What’s it like inside Stillwater Prison?
Published 10:37 am Friday, May 16, 2014
BAYPORT — This month marks 100 years that Minnesota Correctional Facility-Stillwater has been housing offenders.
To warden Michelle Smith, that’s a milestone to celebrate.
“Not a lot of businesses can say they’ve been doing the same thing for 100 years,” she said during a press conference May 2 at the prison. “This is a historic building, but it has a living legacy.”
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She said the prison has been operating non-stop seven days a week, 24 hours a day. Smith oversees 529 staff members, including two captains, 17 lieutenants, 300 correctional officers, treatment professionals and caseworkers, among others.
Over 1,600 offenders are currently housed at MCF-Stillwater, a significantly larger number than when the prison initially opened in 1914, said Smith. She said the prison is just about at maximum capacity.
“One hundred years can be structurally difficult,” said Smith. “The walls confine us.”
Of the inmates in Stillwater, over 550 of them are serving sentences for murder, over 300 for assault and just under 300 for criminal sexual conduct, among other criminal sentences.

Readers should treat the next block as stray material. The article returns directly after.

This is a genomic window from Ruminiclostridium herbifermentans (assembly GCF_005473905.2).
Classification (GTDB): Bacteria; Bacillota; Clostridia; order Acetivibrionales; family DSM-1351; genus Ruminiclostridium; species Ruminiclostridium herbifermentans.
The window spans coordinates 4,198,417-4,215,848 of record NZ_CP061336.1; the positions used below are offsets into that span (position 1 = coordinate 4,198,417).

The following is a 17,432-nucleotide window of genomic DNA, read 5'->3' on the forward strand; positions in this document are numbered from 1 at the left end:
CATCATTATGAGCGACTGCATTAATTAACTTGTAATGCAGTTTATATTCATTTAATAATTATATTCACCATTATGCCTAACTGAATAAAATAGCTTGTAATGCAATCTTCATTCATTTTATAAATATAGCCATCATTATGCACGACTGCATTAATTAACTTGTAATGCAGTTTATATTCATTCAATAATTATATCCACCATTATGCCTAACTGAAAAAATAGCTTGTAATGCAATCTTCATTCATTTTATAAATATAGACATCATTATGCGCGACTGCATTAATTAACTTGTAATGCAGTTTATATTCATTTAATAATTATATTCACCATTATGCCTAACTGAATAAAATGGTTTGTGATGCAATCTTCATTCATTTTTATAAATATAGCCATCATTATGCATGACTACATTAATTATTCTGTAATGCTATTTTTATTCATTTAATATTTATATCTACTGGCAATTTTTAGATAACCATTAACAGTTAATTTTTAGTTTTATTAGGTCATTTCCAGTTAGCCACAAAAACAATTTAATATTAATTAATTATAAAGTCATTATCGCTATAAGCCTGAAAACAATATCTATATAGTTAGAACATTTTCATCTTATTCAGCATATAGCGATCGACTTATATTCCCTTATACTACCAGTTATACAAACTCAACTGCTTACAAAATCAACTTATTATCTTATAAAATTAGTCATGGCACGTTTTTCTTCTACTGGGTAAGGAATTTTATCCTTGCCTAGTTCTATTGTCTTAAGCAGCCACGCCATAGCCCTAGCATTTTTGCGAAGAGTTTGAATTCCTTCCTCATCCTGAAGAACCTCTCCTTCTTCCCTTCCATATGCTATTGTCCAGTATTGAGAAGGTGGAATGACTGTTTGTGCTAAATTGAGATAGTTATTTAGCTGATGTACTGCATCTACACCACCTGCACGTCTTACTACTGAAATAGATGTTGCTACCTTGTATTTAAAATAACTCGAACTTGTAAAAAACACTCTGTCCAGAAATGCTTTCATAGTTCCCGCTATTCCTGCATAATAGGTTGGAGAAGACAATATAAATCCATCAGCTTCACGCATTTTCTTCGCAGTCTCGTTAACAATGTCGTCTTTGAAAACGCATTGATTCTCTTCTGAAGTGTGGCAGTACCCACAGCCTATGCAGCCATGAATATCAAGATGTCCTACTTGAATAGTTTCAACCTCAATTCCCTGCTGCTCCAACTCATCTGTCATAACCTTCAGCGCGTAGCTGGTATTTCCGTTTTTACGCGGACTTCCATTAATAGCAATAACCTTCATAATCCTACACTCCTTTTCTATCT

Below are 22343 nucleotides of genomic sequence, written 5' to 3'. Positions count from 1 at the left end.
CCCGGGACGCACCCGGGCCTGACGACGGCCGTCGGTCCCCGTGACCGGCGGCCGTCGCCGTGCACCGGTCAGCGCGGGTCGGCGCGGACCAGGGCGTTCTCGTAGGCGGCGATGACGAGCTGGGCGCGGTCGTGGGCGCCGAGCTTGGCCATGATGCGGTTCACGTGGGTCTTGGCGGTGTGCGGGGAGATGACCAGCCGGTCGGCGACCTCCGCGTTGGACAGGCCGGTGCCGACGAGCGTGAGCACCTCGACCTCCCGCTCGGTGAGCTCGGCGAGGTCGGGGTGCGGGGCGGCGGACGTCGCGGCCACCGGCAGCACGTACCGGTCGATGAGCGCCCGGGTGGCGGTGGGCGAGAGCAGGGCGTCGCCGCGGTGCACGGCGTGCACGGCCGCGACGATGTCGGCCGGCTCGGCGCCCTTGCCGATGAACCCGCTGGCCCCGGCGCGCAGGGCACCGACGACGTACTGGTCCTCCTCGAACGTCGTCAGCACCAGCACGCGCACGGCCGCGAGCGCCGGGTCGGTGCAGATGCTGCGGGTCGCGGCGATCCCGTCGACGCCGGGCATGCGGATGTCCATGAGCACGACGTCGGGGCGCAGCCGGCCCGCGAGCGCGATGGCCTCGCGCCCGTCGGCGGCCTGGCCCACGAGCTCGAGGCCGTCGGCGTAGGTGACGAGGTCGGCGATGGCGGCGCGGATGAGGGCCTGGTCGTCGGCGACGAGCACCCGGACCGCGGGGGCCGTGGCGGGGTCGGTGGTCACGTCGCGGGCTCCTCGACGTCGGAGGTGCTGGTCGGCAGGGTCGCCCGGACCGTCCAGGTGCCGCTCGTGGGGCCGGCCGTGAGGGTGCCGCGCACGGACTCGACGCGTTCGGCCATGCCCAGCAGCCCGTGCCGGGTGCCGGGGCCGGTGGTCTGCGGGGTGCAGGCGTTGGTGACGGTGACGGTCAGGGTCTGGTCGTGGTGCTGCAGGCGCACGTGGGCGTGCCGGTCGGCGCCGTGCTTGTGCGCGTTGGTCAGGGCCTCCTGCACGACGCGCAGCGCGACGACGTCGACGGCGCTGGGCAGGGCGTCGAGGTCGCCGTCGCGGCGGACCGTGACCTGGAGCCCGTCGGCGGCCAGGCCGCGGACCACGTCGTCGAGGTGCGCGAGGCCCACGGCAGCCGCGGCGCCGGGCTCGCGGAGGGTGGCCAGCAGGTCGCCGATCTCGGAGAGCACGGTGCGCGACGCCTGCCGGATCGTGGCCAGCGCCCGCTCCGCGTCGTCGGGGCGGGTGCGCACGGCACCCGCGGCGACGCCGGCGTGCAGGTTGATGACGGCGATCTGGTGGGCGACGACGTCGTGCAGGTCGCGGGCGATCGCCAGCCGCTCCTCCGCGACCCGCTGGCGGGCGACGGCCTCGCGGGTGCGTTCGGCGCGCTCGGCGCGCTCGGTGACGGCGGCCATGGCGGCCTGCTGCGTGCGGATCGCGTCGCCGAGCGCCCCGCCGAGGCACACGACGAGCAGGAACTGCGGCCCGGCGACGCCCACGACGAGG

The Minnesota correctional system has a five-level system classification structure ranging from level 2, minimum custody, to level 5, which is maximum custody. The Stillwater facility is a level 4, close custody facility. Offenders are placed at Stillwater based on offense characteristics, programming directives, criminal history, institutional adjustments, detainers, escape history and prior incarcerations.
According to Smith, the facility does have to deal with gangs within the confines of the prison, which the staff refers to as “security threat groups.”
Of the men housed at the facility, about 45 percent are black and 43 percent are white, with the remaining being American Indian, Hispanic and other ethnicities. The oldest offender currently at the prison is 77, the youngest is 18 and the average age is around 36. Ten offenders are currently housed at Stillwater that were committed from Freeborn County.
Smith said one of the biggest priorities in the facility is education, whether it’s in the form of chemical dependency treatment, GED testing, art and writing classes, anger management, work operatives or something else instructive.
“They need the ability to make better choices, and we’re trying to help them do that,” she said, “Giving them things that make them think, that make them better.”